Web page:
Tea Ceremony and Wagashi - My Interior Flowers
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Tea Ceremony and Wagashi

Tea Ceremony and Wagashi: the confectionary culture is the mirror of Japanese soul

What do you know about Japanese Wagashi and Tea Ceremony?
Today I want to talk about this millenial tradition, with its wisdom and extraordinary sense of aesthetic. I think we don’t know a lot about this tradition and its values in Europe.
When you travel around Japan you can’t resist the sweets which are selled in many shops and bakeries. They are so small, in perfect shapes, very colourful. You order one piece just to taste it and after a day you count 10, 20, hundreds of them 🙀.
The origins of Japanese confectionary are very ambigous. Wagashi literally means ‘Japanese sweets’, and the term refers to any Japanese confections invented in Japan during the Edo period (1603-1868), although some sweets existed already during Nara (710-794) and Heian (794-1185) period. Most wagashi are made with a combination of rice flour, anko (azuki sweet red bean paste), and/or fruit. They are usually served before receiving green tea or during the Japanese Tea Ceremony. Some well-known varieties of wagashi include daifuku, dango, dorayaki, mochi, taiyaki, and yokan.

What is so special about Wagashi? It’s not only a matter of gluttony! They reflect the Japanese’s soul and their constant pursuit of beauty in the “everything”. In fact Wagashi’s design could depend on the season, the nature around, the fest and the celebration’s occasion. In this sense they are pure entertainment and nourishment for your eyes’ soul.

 

Furthermore you can’t forget the context where you taste Wagashi: the Tea Ceremony, as said before. This is the expression of wisdom as you get in touch with the deepest meaning of honouring each individual meeting together in a specific moment and place for that specific occasion. In this case you honour every single tea meeting with other persons because it’s a unique event which will never happen again in the same way (ichigo ichie: one opportunity, one encounter // 一期一会).

But this is not all! Participants give importance to the reciprocal needs a lot, as they consider the moment so precious. The participants include the guests and the host, which appreciate each other without judgment in mutual empathy (omoiyari // おもいやり ). Furthermore the hospitality is sacred and you can experience it everywhere and Tea Ceremony is not an exception! It’s a way to consider the individual as worthy and high respected (omotenashi // おもてなし).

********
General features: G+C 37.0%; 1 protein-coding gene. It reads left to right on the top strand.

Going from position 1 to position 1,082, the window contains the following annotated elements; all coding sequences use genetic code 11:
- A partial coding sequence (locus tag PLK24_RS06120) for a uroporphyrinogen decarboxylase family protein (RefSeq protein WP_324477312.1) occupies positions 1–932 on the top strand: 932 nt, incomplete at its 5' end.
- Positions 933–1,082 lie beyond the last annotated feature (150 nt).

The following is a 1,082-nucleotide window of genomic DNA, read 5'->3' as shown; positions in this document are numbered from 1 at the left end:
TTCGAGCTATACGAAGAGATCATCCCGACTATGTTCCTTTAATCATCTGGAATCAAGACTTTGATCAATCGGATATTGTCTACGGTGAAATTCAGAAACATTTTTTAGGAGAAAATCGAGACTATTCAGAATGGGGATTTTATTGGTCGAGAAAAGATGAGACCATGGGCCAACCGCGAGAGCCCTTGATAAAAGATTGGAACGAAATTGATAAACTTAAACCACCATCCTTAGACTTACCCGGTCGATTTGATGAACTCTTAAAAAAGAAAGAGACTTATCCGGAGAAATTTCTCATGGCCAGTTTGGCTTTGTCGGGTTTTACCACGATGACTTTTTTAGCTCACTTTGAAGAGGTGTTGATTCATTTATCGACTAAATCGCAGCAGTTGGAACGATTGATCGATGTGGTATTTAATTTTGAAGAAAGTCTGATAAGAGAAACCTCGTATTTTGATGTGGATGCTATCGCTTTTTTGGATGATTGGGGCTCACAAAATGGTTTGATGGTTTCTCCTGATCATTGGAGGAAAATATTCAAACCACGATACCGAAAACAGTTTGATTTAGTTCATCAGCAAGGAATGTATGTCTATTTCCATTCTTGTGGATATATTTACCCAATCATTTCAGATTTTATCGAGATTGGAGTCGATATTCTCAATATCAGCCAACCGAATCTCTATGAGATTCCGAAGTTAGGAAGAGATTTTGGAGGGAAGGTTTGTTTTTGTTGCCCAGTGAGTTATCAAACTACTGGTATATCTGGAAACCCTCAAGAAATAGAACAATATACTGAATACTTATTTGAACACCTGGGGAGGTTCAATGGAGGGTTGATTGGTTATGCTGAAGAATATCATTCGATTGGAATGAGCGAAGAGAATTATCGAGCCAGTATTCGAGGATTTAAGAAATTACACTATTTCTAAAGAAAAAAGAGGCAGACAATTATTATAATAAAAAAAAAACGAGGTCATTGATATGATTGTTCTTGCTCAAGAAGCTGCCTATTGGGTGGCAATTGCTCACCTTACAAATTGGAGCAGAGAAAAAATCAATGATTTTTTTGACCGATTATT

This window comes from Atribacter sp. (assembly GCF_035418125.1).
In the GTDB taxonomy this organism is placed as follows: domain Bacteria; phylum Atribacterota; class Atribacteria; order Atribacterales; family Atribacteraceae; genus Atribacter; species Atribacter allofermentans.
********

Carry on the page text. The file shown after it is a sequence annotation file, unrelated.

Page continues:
During my journey in Japan I could live this multidimensional experience during an exiting Tea Ceremony with Wagashi in Kyoto as well as in the private sphere of a Japanese family, when I was in the South of Japan – Kyushu island. I felt welcomed in an extraordinary way, everything seemed to be perfect to me and I enjoyed every single second. I couldn’t expect I could eat a small sweet so slowly, as I was captivated by its colours and details 😅
The warmth, the non-verbal communication and the atmosphere of the moment is something you will remember for all your life.
In this occasion I had the honour to meet Sumire, a very nice girl who is learning the ancient tradition of Japanese confectionary in Kyoto.

Here I want to show you some pictures of her products. She can express her inside world by means of her skilfully hands and her sense of beauty. These Wagashi are really unique masterpieces!

When I asked her to tell me something about these sweets she couldn’t answer as I expected. She replied it is not easy to express the Japanese confectionary culture in words. Especially in other languages it seems to be a very hard work because it’s a very complex culture.
Sometimes words are not properly enough or even not necessary.
I think the best way to understand and contemplate them is by tasting! Let them guide you through all the emotions of this fascinating ancient tradition.

 

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